Payroll problems continue for some Gaston County school employees. Officials from the system acknowledged that the problems have been going on for months. School Board Chair Jeff Ramsey says they’re committed to fixing the problem.

Around the region, from Mooresville to Cabarrus county schools and several Charlotte-Mecklenburg schools, bomb threats and lockdowns at multiple schools have students, employees and families on edge.

And “unruly behavior” by minors at Carowinds causes the amusement park to close early last week and now, a new policy for all minors to be accompanied by a chaperone.

Mike Collins and our roundtable of reporters delve into those stories and all the week’s top local and regional news on the Charlotte Talks local news roundup.

GUESTS:

Nick Ochsner, WBTV’s executive producer for investigations & chief investigative reporter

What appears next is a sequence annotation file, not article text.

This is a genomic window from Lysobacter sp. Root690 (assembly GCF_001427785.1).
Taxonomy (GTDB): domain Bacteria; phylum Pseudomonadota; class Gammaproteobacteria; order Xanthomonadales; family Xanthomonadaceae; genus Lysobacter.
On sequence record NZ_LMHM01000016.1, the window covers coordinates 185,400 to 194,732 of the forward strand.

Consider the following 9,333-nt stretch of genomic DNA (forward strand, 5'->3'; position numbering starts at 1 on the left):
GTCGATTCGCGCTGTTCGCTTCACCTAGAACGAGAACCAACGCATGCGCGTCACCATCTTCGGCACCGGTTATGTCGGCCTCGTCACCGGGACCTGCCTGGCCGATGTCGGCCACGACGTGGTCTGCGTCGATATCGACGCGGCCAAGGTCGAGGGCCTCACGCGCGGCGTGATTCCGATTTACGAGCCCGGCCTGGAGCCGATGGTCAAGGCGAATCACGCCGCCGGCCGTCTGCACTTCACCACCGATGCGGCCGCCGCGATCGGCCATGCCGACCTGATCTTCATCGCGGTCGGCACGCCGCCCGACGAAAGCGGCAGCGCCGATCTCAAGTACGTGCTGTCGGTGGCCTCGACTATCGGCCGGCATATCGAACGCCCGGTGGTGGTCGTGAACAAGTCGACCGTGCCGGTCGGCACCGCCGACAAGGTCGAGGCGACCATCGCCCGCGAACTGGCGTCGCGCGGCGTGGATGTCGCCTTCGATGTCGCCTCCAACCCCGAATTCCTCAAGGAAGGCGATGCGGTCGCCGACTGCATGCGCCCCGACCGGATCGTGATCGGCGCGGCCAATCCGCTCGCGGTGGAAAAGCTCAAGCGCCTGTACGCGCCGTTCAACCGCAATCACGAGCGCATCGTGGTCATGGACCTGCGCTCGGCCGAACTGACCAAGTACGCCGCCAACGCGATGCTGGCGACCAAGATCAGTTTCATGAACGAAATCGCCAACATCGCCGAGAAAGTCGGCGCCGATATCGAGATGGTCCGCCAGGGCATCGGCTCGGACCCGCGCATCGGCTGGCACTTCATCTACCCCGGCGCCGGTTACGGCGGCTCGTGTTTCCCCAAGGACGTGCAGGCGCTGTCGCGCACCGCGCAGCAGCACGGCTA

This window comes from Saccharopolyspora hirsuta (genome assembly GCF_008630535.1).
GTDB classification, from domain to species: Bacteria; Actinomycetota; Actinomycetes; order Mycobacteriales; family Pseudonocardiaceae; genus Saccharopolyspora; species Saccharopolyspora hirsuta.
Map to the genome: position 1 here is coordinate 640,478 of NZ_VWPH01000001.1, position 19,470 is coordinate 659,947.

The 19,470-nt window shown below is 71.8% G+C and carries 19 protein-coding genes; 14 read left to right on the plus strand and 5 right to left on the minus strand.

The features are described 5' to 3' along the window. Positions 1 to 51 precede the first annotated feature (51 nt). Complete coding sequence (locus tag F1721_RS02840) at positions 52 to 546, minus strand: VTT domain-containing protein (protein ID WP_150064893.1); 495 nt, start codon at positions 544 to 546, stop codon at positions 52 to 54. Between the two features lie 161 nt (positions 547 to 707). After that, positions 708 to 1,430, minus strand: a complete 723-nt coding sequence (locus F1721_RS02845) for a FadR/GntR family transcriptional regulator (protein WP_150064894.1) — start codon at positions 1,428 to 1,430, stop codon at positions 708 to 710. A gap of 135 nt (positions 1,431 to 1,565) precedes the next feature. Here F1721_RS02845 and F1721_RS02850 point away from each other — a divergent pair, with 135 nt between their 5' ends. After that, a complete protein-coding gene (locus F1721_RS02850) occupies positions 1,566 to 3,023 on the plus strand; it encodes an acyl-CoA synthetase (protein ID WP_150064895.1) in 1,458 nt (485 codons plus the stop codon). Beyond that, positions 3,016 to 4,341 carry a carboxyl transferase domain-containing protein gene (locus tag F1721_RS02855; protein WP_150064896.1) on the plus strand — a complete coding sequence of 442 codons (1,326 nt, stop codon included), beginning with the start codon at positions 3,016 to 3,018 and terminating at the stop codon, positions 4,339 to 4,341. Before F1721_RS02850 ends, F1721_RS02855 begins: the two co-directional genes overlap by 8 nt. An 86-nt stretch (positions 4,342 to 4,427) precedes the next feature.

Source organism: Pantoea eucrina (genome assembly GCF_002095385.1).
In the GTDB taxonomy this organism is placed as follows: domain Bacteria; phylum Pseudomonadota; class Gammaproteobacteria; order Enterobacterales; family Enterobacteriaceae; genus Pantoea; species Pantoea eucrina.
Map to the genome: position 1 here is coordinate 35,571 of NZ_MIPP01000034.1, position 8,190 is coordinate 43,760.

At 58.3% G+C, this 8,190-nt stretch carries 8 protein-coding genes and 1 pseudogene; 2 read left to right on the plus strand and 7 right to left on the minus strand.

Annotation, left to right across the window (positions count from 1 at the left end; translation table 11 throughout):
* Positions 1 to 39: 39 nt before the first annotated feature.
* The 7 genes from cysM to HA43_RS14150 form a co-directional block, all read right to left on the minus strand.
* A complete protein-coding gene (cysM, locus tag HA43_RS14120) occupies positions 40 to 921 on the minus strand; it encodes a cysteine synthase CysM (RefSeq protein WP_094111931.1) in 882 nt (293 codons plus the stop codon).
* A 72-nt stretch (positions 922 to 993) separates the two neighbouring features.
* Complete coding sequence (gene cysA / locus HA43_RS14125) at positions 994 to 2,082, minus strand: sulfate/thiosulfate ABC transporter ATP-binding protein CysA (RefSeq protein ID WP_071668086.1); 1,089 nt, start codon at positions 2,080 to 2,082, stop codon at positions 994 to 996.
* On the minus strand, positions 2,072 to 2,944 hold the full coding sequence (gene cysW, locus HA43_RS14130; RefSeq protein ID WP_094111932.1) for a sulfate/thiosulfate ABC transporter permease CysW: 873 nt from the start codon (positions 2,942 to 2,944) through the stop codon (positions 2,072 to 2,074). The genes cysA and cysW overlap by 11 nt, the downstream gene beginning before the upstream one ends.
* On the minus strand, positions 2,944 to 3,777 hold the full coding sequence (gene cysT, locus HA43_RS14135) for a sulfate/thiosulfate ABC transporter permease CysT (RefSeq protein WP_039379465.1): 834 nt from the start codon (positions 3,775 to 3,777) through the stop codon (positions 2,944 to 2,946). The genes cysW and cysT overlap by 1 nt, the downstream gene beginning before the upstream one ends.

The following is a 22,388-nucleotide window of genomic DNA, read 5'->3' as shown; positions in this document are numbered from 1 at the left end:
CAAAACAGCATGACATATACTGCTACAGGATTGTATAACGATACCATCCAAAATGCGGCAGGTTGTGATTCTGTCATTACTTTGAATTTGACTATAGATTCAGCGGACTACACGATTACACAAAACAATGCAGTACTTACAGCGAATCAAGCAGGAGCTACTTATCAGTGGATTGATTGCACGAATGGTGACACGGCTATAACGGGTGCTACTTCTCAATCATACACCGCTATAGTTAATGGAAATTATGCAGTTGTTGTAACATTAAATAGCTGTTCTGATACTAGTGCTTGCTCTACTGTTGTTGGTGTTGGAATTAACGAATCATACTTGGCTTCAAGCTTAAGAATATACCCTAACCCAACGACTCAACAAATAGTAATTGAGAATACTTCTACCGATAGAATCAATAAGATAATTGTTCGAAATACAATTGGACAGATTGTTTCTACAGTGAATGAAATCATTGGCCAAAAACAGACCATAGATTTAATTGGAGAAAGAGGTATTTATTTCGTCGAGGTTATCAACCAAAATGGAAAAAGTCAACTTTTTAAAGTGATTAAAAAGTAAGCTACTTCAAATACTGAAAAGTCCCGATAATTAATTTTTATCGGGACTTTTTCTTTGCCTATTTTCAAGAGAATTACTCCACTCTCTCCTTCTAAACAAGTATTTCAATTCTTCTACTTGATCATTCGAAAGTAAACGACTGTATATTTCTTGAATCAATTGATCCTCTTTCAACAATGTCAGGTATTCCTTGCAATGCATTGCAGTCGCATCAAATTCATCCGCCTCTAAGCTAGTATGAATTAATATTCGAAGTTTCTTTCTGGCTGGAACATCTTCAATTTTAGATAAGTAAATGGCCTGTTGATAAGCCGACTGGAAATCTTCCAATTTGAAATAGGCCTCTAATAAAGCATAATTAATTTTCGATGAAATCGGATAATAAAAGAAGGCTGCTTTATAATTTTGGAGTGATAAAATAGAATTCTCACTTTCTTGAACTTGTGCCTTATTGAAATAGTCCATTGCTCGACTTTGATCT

Mary C. Curtis, columnist for Rollcall.com, host of the Rollcall podcast “Equal Time”

Ann Doss Helms, WFAE education reporter

Danielle Chemtob, investigative reporter with Axios Charlotte

Local News Roundup: Auction at the Epicentre; CMS teacher vacancies; Airline cancellations; Optimist Hall paid parking

After two postponed auctions, the Epicentre was finally sold at auction this week to the highest and only bidder, for a bid of $95 million. The buyer is the same bank that lent the money to the Epicentre’s former owner.

Get ready to open your wallet if you go to Optimist Hall after August 15. Parking fees will now be charged, to the tune of $18. Why the change?

With just a few weeks to go, there are still hundreds of teacher vacancies at Charlotte-Mecklenburg Schools. We’ll have an update.

And a transportation update including a new light rail stop, news from the Charlotte Regional Transportation Planning Organization and more.

Mike Collins and our roundtable of reporters delve into those stories and all the week’s top local and regional news on the Charlotte Talks local news roundup.

Guests:

Joe Bruno, WSOC-TV reporter

Mary C. Curtis, columnist for Rollcall.com, host of the Rollcall podcast “Equal Time”

Claire Donnelly, WFAE health reporter

Danielle Chemtob, investigative reporter with Axios Charlotte

Local News Roundup: State budget approved, COVID state of emergency to end, UDO feedback